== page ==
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MPs Slam Report On "Foul Mongrel" Loan Sharks

Fuseworks Media
Fuseworks Media

By Chris Ormond of NZPA

Wellington, June 3 NZPA - Maori Affairs select committee members have slammed a Consumer Affairs report on loan sharks which they say fails to seriously address the issue.

Presented by Consumer Affairs Ministry officials in Parliament today, the report outlined how "fringe lenders" generally targeted low income areas with high Pacific Island and Maori populations.

Borrowers were generally not able to get mainstream loans, and as a last resort accepted offers from lenders charging huge interest rates and fees, severe penalties, inflexible terms and conditions and little documentation.

Research identified over 180 fringe lender companies, including "pay day" lenders, who offered advances to cash-strapped borrowers waiting for their next pay cheque, but gouged huge fees in the process.

The report cast doubt on the potential effectiveness of introducing legislation to cap interest rates, and also suggested the problem of falling into debt to loan sharks was not as much of a problem for Maori as was commonly thought.

The latter comment prompted Maori MP Hone Harawira to question who the report's researchers had consulted and demand to know which Maori groups had input.

He didn't accept the officials' offerings and also rubbished a comment in the report saying grants were often available through iwi programmes to assist with tangi.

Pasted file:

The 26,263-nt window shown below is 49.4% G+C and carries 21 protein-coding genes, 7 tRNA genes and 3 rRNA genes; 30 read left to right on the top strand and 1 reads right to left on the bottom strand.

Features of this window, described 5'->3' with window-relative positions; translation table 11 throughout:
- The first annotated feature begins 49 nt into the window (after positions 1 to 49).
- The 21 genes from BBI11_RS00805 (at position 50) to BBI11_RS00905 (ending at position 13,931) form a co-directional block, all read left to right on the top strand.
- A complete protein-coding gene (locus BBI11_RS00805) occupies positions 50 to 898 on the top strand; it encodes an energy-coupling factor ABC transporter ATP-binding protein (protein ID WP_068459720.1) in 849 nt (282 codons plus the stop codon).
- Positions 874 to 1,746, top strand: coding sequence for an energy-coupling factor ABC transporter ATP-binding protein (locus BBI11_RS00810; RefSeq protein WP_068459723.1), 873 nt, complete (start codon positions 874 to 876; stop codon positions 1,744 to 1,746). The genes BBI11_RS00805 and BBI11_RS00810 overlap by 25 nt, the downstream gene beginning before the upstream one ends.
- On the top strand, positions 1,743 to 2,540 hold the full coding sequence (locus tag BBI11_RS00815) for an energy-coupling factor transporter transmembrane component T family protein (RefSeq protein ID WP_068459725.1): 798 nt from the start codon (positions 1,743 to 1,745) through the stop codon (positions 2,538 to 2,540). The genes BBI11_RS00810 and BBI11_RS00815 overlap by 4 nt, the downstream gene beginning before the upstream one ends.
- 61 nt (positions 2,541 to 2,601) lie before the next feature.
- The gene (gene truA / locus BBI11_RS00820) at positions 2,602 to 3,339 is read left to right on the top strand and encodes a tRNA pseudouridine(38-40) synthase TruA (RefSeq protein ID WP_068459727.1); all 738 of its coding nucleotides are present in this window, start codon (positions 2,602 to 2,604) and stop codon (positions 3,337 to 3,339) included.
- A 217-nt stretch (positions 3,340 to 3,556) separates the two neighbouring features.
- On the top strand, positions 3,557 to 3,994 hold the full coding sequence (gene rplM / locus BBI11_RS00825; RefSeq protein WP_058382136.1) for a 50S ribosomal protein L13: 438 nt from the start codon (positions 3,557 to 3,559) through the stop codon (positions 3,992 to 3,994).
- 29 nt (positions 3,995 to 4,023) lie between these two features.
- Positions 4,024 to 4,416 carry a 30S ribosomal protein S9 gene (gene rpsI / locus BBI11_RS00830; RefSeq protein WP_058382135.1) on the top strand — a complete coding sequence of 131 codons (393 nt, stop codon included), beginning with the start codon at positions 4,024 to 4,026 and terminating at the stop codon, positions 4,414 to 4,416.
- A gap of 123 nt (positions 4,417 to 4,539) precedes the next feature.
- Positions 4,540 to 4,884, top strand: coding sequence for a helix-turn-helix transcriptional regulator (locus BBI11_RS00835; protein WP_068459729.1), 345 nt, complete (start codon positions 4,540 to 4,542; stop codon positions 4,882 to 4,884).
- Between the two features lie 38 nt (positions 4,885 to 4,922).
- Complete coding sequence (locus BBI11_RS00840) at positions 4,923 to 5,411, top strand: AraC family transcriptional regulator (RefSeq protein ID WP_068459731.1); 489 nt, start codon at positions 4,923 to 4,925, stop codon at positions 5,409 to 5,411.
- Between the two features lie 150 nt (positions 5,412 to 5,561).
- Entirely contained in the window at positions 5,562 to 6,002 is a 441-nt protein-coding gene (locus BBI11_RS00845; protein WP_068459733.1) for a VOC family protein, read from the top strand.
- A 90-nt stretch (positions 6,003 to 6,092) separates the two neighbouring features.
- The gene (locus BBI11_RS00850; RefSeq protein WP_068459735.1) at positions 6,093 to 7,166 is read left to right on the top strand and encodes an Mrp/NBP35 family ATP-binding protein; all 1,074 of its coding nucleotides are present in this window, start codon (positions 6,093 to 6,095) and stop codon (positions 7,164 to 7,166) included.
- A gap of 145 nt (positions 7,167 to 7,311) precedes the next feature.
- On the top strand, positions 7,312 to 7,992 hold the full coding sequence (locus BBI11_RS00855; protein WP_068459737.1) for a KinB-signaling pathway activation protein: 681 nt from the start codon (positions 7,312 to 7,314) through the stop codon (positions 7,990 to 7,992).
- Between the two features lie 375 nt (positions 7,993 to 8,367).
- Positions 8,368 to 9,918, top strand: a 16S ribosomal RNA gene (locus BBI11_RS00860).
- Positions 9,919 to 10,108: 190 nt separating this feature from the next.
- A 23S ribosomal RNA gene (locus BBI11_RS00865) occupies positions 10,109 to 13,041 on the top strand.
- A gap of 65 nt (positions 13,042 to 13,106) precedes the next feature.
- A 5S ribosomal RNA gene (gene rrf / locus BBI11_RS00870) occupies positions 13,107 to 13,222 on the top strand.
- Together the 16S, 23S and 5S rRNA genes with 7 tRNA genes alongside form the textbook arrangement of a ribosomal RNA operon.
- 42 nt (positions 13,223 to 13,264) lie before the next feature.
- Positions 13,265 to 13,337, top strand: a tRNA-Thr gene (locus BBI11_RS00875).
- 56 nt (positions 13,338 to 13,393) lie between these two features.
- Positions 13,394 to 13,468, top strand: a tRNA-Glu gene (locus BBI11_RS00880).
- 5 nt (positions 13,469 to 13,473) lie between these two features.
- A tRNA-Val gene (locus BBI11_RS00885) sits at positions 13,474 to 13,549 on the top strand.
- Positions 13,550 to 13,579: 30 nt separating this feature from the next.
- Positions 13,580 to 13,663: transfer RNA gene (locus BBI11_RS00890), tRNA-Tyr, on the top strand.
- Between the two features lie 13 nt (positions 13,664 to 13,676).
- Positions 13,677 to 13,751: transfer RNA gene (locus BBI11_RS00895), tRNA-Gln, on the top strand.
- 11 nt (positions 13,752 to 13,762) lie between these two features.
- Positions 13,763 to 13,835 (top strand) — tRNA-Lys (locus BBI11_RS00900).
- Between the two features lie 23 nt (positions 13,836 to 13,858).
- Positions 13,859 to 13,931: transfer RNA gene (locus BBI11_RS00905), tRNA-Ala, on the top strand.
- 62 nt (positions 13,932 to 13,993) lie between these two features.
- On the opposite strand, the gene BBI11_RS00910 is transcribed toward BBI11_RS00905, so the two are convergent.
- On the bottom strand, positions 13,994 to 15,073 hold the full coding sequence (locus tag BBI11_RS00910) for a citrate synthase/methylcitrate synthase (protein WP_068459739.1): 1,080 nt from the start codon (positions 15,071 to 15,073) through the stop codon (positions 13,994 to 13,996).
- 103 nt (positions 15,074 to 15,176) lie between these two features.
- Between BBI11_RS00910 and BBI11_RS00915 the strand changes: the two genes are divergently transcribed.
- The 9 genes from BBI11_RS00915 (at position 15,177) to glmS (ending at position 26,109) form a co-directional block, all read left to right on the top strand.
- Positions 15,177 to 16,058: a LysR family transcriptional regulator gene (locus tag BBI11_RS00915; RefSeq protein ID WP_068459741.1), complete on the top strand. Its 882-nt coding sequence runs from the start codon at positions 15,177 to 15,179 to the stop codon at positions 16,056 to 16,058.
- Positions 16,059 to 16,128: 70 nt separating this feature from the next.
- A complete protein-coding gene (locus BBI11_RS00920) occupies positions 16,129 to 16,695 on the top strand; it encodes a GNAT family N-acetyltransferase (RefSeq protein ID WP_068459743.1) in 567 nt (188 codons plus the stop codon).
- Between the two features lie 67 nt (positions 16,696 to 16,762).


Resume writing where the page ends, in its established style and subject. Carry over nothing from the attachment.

"These are very broad statements and I want you to either clarify them or retract them," he told the ministry's general manager Liz MacPherson.

"If you're going to make these statements you'd better be backing them up."

Mr Harawira said it appeared the ministry was more concerned about protecting the loan sharks than the consumers they targeted.

"I don't believe we are looking after the loan sharks," Ms MacPherson said.

She said there was no suggestion loan sharking was not a problem within Maori communities.

The report said the problem was far reaching within the Pacific Island community.

Labour MP Parekura Horomia labelled loan sharks "foul mongrels" who were pushing vulnerable people to the wall.

He said he was aware of people who were being forced to mortgage homes for outstanding debts of a few thousand dollars.

National's Hekia Parata said more reliable information was needed if robust legislation was to be put in place to tackle loan sharking.

Information in the report was "very uncompelling and less than helpful", she said.

Labour MP Charles Chauvel has drafted a new member's bill , the Credit Reforms (Responsible Lending) Bill, proposing the ministry come down hard on loan sharks through various means including interest rate caps.

He today dismissed suggestions in the report the introduction of caps might be ineffective.

The report said some Australian states had introduced a 48 percent interest rate cap, but such measures could lead to loan sharks using that figure as a default rate and ramping up fees to get around the legislation.

"How can you say that a cap of 48 percent would be a problem, or would pose the danger of becoming the default rate, when you already have a default rate of between two and three thousand percent (annually) right now?" Mr Chauvel said.

Ms MacPherson said the ministry was focusing on disclosure arrangements and efforts to try and make consumers aware of what they faced when signing up to loan sharks.

NZPA PAR co nb

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